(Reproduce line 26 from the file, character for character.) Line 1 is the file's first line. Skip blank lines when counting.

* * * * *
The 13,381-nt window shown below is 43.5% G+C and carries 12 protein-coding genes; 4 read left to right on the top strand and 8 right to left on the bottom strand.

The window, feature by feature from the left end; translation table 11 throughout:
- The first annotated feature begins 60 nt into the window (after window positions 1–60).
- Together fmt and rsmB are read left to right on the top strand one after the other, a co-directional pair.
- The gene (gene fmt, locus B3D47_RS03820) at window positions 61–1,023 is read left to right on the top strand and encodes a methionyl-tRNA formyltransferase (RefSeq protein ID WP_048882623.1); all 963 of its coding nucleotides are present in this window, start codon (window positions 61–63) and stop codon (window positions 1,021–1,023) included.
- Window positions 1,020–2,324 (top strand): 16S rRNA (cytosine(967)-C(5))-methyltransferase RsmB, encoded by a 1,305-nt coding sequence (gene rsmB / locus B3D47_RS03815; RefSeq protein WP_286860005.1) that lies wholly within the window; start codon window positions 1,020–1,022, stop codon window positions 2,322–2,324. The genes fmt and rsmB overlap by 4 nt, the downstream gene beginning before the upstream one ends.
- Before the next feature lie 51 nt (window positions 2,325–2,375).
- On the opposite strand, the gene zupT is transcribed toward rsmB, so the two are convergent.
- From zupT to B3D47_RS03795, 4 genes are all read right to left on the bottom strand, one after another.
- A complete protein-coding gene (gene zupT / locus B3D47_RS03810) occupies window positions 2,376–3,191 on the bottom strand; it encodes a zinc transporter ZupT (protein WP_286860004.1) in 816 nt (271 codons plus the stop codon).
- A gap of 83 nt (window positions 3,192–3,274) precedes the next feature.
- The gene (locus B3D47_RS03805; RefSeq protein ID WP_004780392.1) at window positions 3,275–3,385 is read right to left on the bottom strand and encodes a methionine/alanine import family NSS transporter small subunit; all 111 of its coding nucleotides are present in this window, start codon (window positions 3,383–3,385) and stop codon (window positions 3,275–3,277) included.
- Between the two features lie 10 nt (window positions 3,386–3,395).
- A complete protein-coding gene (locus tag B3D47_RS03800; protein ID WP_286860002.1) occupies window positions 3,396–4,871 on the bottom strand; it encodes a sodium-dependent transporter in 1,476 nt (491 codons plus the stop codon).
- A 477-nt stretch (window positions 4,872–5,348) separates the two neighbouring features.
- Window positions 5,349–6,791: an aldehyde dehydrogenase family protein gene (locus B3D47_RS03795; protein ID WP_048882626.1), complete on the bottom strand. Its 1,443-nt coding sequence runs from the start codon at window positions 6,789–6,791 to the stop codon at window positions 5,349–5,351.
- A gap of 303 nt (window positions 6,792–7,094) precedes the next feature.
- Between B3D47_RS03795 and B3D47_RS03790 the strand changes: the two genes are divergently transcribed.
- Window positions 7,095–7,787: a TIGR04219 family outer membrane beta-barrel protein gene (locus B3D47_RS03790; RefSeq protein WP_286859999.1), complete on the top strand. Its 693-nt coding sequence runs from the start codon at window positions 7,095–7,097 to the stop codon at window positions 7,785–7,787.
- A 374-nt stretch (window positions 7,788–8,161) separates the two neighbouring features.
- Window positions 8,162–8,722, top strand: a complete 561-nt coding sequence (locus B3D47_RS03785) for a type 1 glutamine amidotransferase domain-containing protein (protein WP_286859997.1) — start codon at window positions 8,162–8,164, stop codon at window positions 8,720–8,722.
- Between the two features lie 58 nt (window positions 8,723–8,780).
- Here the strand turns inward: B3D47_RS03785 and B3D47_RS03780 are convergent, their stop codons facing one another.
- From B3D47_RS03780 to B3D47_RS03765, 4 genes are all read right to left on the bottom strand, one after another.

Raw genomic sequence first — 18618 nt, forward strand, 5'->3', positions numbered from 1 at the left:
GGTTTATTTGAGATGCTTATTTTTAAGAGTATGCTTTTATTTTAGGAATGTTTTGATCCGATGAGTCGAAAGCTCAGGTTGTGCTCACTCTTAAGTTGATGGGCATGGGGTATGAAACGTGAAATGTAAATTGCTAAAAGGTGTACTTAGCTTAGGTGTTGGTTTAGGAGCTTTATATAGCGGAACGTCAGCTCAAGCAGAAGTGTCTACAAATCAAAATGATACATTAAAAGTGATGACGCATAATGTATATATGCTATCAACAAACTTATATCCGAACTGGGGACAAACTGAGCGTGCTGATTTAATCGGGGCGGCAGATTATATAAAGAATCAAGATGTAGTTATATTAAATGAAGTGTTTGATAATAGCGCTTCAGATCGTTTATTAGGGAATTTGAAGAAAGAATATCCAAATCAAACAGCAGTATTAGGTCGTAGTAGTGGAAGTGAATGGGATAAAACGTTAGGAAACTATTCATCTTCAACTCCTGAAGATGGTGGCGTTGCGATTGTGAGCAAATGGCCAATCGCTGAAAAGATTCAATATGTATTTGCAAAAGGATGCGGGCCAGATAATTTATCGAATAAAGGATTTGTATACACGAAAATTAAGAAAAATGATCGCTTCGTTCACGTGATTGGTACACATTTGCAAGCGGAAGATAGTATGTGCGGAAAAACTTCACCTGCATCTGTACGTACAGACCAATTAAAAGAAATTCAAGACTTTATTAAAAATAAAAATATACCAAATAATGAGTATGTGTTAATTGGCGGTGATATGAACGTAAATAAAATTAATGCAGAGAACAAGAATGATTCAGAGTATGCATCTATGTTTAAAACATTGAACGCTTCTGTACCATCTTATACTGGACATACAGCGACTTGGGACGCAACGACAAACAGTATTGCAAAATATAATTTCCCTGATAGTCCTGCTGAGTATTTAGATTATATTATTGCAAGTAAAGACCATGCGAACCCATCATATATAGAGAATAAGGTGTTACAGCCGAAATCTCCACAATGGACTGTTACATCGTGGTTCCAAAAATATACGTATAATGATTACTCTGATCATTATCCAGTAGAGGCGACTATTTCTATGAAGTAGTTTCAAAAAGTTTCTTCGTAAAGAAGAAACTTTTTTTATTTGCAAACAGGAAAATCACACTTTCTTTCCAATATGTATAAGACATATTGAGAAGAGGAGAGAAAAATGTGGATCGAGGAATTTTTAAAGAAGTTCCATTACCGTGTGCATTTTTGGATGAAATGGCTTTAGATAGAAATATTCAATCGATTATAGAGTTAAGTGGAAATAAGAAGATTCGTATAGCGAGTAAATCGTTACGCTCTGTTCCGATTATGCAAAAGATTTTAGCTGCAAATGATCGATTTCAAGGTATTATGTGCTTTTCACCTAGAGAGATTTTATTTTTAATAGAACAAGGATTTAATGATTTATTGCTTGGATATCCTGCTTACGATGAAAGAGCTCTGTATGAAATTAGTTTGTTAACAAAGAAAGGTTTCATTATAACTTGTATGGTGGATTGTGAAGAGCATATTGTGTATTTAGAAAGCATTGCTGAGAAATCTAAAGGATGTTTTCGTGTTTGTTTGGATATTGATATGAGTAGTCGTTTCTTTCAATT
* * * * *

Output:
GGTTTATTTGAGATGCTTATTTTTAAGAGTATGCTTTTATTTTAGGAATGTTTTGATCCGATGAGTCGAAAGCTCAGGTTGTGCTCACTCTTAAGTTGATGGGCATGGGGTATGAAACGTGAAATGTAAATTGCTAAAAGGTGTACTTAGCTTAGGTGTTGGTTTAGGAGCTTTATATAGCGGAACGTCAGCTCAAGCAGAAGTGTCTACAAATCAAAATGATACATTAAAAGTGATGACGCATAATGTATATATGCTATCAACAAACTTATATCCGAACTGGGGACAAACTGAGCGTGCTGATTTAATCGGGGCGGCAGATTATATAAAGAATCAAGATGTAGTTATATTAAATGAAGTGTTTGATAATAGCGCTTCAGATCGTTTATTAGGGAATTTGAAGAAAGAATATCCAAATCAAACAGCAGTATTAGGTCGTAGTAGTGGAAGTGAATGGGATAAAACGTTAGGAAACTATTCATCTTCAACTCCTGAAGATGGTGGCGTTGCGATTGTGAGCAAATGGCCAATCGCTGAAAAGATTCAATATGTATTTGCAAAAGGATGCGGGCCAGATAATTTATCGAATAAAGGATTTGTATACACGAAAATTAAGAAAAATGATCGCTTCGTTCACGTGATTGGTACACATTTGCAAGCGGAAGATAGTATGTGCGGAAAAACTTCACCTGCATCTGTACGTACAGACCAATTAAAAGAAATTCAAGACTTTATTAAAAATAAAAATATACCAAATAATGAGTATGTGTTAATTGGCGGTGATATGAACGTAAATAAAATTAATGCAGAGAACAAGAATGATTCAGAGTATGCATCTATGTTTAAAACATTGAACGCTTCTGTACCATCTTATACTGGACATACAGCGACTTGGGACGCAACGACAAACAGTATTGCAAAATATAATTTCCCTGATAGTCCTGCTGAGTATTTAGATTATATTATTGCAAGTAAAGACCATGCGAACCCATCATATATAGAGAATAAGGTGTTACAGCCGAAATCTCCACAATGGACTGTTACATCGTGGTTCCAAAAATATACGTATAATGATTACTCTGATCATTATCCAGTAGAGGCGACTATTTCTATGAAGTAGTTTCAAAAAGTTTCTTCGTAAAGAAGAAACTTTTTTTATTTGCAAACAGGAAAATCACACTTTCTTTCCAATATGTATAAGACATATTGAGAAGAGGAGAGAAAAATGTGGATCGAGGAATTTTTAAAGAAGTTCCATTACCGTGTGCATTTTTGGATGAAATGGCTTTAGATAGAAATATTCAATCGATTATAGAGTTAAGTGGAAATAAGAAGATTCGTATAGCGAGTAAATCGTTACGCTCTGTTCCGATTATGCAAAAGATTTTAGCTGCAAATGATCGATTTCAAGGTATTATGTGCTTTTCACCTAGAGAGATTTTATTTTTAATAGAACAAGGATTTAATGATTTATTGCTTGGATATCCTGCTTACGATGAAAGAGCTCTGTATGAAATTAGTTTGTTAACAAAGAAAGGTTTCATTATAACTTGTATGGTGGATTGTGAAGAGCATATTGTGTATTTAGAAAGCATTGCTGAGAAATCTAAAGGATGTTTTCGTGTTTGTTTGGATATTGATATGAGTAGTCGTTTCTTTCAATT